Tuesday, October 01, 2013

Could Congress cover "pre-existing conditions": out of public funds to end the individual mandate? (Negotiation under duress?)

Okay, with the mess going on this morning. It’s High Noon (like the movie) and the shutdown is real (or maybe “reel”).  
One thing that is so dangerous is that it is perfectly legal for Congress to package unrelated items together in bills, and hold one constituency hostage to the “needs” of another.  Maybe this is a reflection of the way the patriarchal leadership of many families behave.  Transposed to the individualistic world, it sounds like hostage-taking, forcing one person to make sacrifices for the unrelated needs of another.  In the world outside of politics, it is crime, it is even terrorism.
So the hardliners in the GOP “Tea Party” say they will do anything “legal” according to Congressional rules to protect some individuals from the side effects of “Obamacare”, including job loss, reduced hours to part time, or mandatory premiums they cannot afford.  The sacrifice, them, shifts right now to many federal workers and veterans.  (It looks like military pay has been restored).  If a debt ceiling crash occurs, the “sacrifice” could move to seniors, in some scenarios.  (Boehner calls this “fairness for the American people” – everyone takes his turn with sacrifice, like it was a military draft.) This sounds like a form of combat. This sounds like a breakdown of civilized living, even if somehow it is technically legal. It is a lot like bullying.
I can do a particular thought experiment.  Suppose that there had been a rider on the appropriation gutting Section 230 of the 1996 Telecommunications Act, a downstream liability provision that makes much of the open communication on the web possible, as I’ve discussed on my main blog.  (Actually, a lot of state attorneys general want something like this to happen.)  Or suppose there was rider requiring everyone publishing in “everyone” mode online to have liability insurance (sounds a bit like an extension of mandatory insurance in Obamacare, doesn’t it), or requiring property companies to cover liability (hint, the experience with reputation damage, cyber bullying and revenge porn would be an incentive).  There was a little bit of talk about this in 2008, and it may be that the financial crisis then distracted everyone enough to stop that talk.   I guess the “Tea Party” intransigence, with respect to such a proposal, would be protecting “my” free speech. What if this controversy carried to the debt ceiling debate?  Then I would be pitting my own “self-expression” against my own income and financial stability.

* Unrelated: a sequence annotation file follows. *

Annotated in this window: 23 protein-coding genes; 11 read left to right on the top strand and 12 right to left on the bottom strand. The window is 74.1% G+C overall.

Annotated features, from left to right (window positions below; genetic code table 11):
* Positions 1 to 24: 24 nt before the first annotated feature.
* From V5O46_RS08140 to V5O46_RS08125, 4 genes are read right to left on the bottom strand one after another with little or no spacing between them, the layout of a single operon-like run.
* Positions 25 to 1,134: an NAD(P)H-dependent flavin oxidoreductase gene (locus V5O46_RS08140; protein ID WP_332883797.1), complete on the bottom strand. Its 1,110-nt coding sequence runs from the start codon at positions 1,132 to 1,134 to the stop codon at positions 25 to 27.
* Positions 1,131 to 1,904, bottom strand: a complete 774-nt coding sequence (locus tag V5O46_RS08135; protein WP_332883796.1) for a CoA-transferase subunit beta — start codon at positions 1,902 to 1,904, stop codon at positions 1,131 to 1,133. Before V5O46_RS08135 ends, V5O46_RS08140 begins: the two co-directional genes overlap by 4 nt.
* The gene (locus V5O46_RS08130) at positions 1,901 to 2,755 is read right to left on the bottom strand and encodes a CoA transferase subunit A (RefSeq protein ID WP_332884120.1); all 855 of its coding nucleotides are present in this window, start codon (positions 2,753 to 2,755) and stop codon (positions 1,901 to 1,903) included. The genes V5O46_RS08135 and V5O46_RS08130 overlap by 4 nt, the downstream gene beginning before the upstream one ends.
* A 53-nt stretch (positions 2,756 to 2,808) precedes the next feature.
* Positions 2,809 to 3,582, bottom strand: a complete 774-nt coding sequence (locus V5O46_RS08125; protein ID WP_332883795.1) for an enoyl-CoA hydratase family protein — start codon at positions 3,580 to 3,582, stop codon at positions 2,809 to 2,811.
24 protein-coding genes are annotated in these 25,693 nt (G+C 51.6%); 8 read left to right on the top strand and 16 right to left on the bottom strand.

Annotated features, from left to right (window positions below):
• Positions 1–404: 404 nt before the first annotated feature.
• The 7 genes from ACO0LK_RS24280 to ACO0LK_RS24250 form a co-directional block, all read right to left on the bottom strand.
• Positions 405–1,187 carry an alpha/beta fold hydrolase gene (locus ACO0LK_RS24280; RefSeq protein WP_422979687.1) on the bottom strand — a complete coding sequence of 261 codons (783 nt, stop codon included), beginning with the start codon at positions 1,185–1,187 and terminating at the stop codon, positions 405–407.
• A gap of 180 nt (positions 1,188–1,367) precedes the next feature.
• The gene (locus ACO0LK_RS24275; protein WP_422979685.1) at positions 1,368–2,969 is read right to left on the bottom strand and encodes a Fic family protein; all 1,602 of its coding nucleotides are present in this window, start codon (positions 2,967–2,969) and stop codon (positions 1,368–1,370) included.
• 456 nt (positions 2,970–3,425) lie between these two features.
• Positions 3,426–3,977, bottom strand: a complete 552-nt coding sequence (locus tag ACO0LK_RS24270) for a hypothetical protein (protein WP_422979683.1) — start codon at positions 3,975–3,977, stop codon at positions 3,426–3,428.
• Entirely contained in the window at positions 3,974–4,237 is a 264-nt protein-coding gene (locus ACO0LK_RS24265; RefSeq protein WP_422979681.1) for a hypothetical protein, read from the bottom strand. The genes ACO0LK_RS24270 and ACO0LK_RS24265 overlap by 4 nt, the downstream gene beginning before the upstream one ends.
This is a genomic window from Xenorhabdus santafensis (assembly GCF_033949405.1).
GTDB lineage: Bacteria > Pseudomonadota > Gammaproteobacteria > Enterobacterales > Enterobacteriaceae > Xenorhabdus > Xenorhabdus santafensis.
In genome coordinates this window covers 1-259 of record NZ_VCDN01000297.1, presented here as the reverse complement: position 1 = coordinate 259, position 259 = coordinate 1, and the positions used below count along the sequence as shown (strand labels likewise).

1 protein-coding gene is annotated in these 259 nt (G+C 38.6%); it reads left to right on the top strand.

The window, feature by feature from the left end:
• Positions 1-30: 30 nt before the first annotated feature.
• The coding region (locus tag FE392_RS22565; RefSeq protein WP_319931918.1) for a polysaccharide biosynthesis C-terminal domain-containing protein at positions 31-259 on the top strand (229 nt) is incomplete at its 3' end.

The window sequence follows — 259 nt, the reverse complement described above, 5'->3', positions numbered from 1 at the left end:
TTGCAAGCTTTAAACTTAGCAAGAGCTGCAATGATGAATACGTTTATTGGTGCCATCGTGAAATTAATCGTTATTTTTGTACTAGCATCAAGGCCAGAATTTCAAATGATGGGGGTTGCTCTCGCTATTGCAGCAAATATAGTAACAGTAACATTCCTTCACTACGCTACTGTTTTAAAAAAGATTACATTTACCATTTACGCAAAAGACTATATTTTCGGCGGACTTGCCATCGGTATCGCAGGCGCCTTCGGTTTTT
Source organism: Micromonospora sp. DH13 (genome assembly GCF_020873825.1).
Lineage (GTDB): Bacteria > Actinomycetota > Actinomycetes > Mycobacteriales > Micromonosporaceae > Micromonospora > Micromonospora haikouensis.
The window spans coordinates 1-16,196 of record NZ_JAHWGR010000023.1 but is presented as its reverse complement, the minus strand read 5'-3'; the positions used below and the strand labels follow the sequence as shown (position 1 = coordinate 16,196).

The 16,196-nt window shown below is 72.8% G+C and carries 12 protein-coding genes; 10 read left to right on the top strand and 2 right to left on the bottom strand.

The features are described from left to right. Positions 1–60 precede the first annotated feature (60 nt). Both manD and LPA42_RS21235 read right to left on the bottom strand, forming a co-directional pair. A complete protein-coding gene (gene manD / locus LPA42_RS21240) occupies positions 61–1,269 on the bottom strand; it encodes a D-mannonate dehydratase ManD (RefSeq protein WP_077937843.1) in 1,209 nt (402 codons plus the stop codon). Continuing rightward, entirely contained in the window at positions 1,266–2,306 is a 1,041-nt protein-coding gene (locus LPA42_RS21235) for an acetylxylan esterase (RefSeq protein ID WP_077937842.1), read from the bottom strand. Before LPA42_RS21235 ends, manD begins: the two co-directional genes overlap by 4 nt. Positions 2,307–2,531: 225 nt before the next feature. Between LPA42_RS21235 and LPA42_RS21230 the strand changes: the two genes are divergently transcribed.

I guess thought experiments are dangerous, they give legislators ideas.  But Congress seems to have run out of them. 

I would like to ask the GOP: suppose someone in your family has juvenile diabetes, probably genetic.  You don’t have employer insurance.  You can’t get private insurance without enormous premiums.   So, whose responsibility is it?  The rest of your family?  Or should others without the genetic disability pay a little more so your child gets care at the same rate – the “public” solution.  It seems that this kind of question only gets harder as there is more that medicine can do about life-threatening diseases – but the luckier always wind up paying for the less fortunate.  Should this be mandatory?  How should this happen?  Most western countries do make this risk a public responsibility. Under “Obamacare” your child gets covered for the same price and gets the care she needs. Obamacare is insuring you a bit against bad luck.  Of course, there are other areas where behavior matters.  The vdieo below does indeed talk about "anti-selection". 
The GOP says that it’s “unfair” for employers to get a year’s break but individuals don’t.  Maybe what Congress can do is indeed postpone the individual mandate for a year, and pay for the premium support for pre-existing conditions out of public funds. That adds to the deficit. In the short term, that’s the best solution I can think of.  So think about “this” thought experiment. But, oh, I’m negotiating with legislative “terrorists”. 
Again, how can fewer than 90 House members control what the House will sign off on.  No one has explained this.


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